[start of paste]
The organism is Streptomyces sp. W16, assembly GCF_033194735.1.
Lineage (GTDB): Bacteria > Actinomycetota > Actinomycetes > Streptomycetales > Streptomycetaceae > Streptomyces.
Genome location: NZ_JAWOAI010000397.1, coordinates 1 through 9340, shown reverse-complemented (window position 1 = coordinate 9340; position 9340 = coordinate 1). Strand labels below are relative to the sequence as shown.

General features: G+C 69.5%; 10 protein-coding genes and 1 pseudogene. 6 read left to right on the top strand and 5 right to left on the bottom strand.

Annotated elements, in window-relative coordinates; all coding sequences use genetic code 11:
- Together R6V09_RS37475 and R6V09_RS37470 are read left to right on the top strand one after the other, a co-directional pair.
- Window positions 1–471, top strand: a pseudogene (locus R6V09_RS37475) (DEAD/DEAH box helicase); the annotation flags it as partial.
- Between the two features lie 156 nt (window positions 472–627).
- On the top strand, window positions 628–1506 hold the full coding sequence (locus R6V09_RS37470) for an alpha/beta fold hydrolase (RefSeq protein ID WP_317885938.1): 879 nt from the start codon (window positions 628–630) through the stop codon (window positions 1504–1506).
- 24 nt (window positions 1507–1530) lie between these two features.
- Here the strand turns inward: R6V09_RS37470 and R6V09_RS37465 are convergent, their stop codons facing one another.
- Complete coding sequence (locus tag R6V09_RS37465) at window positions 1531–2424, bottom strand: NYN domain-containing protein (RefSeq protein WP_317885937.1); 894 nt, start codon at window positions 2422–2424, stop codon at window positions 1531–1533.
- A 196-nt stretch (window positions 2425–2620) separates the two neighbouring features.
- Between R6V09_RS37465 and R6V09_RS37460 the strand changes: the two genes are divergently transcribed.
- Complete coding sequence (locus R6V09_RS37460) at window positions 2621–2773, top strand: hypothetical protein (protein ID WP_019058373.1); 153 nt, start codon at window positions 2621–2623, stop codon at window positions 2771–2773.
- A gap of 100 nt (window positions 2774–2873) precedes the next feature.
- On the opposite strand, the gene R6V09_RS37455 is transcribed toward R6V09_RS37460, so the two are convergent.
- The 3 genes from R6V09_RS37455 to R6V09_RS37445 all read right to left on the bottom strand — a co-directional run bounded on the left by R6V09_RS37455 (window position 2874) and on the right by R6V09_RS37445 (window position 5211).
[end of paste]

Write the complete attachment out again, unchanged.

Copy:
The organism is Streptomyces sp. W16, assembly GCF_033194735.1.
Lineage (GTDB): Bacteria > Actinomycetota > Actinomycetes > Streptomycetales > Streptomycetaceae > Streptomyces.
Genome location: NZ_JAWOAI010000397.1, coordinates 1 through 9340, shown reverse-complemented (window position 1 = coordinate 9340; position 9340 = coordinate 1). Strand labels below are relative to the sequence as shown.

General features: G+C 69.5%; 10 protein-coding genes and 1 pseudogene. 6 read left to right on the top strand and 5 right to left on the bottom strand.

Annotated elements, in window-relative coordinates; all coding sequences use genetic code 11:
- Together R6V09_RS37475 and R6V09_RS37470 are read left to right on the top strand one after the other, a co-directional pair.
- Window positions 1–471, top strand: a pseudogene (locus R6V09_RS37475) (DEAD/DEAH box helicase); the annotation flags it as partial.
- Between the two features lie 156 nt (window positions 472–627).
- On the top strand, window positions 628–1506 hold the full coding sequence (locus R6V09_RS37470) for an alpha/beta fold hydrolase (RefSeq protein ID WP_317885938.1): 879 nt from the start codon (window positions 628–630) through the stop codon (window positions 1504–1506).
- 24 nt (window positions 1507–1530) lie between these two features.
- Here the strand turns inward: R6V09_RS37470 and R6V09_RS37465 are convergent, their stop codons facing one another.
- Complete coding sequence (locus tag R6V09_RS37465) at window positions 1531–2424, bottom strand: NYN domain-containing protein (RefSeq protein WP_317885937.1); 894 nt, start codon at window positions 2422–2424, stop codon at window positions 1531–1533.
- A 196-nt stretch (window positions 2425–2620) separates the two neighbouring features.
- Between R6V09_RS37465 and R6V09_RS37460 the strand changes: the two genes are divergently transcribed.
- Complete coding sequence (locus R6V09_RS37460) at window positions 2621–2773, top strand: hypothetical protein (protein ID WP_019058373.1); 153 nt, start codon at window positions 2621–2623, stop codon at window positions 2771–2773.
- A gap of 100 nt (window positions 2774–2873) precedes the next feature.
- On the opposite strand, the gene R6V09_RS37455 is transcribed toward R6V09_RS37460, so the two are convergent.
- The 3 genes from R6V09_RS37455 to R6V09_RS37445 all read right to left on the bottom strand — a co-directional run bounded on the left by R6V09_RS37455 (window position 2874) and on the right by R6V09_RS37445 (window position 5211).